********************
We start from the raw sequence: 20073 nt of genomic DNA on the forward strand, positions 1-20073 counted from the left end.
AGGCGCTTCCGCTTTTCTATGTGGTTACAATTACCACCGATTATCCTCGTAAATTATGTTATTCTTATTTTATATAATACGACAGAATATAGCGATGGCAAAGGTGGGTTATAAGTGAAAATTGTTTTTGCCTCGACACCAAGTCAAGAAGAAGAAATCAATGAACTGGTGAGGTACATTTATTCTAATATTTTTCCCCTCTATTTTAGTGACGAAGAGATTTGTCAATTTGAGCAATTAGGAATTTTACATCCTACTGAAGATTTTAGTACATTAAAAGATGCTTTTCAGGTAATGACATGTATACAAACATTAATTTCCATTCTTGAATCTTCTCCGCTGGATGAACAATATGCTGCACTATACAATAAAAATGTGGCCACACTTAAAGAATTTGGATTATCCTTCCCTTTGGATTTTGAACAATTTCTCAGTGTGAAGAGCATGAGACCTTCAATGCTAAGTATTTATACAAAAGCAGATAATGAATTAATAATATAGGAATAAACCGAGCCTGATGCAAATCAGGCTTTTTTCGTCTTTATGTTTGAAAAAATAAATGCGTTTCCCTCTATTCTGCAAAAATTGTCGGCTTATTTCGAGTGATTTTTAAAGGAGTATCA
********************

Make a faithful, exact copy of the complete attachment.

We start from the raw sequence: 20073 nt of genomic DNA on the forward strand, positions 1-20073 counted from the left end.
AGGCGCTTCCGCTTTTCTATGTGGTTACAATTACCACCGATTATCCTCGTAAATTATGTTATTCTTATTTTATATAATACGACAGAATATAGCGATGGCAAAGGTGGGTTATAAGTGAAAATTGTTTTTGCCTCGACACCAAGTCAAGAAGAAGAAATCAATGAACTGGTGAGGTACATTTATTCTAATATTTTTCCCCTCTATTTTAGTGACGAAGAGATTTGTCAATTTGAGCAATTAGGAATTTTACATCCTACTGAAGATTTTAGTACATTAAAAGATGCTTTTCAGGTAATGACATGTATACAAACATTAATTTCCATTCTTGAATCTTCTCCGCTGGATGAACAATATGCTGCACTATACAATAAAAATGTGGCCACACTTAAAGAATTTGGATTATCCTTCCCTTTGGATTTTGAACAATTTCTCAGTGTGAAGAGCATGAGACCTTCAATGCTAAGTATTTATACAAAAGCAGATAATGAATTAATAATATAGGAATAAACCGAGCCTGATGCAAATCAGGCTTTTTTCGTCTTTATGTTTGAAAAAATAAATGCGTTTCCCTCTATTCTGCAAAAATTGTCGGCTTATTTCGAGTGATTTTTAAAGGAGTATCA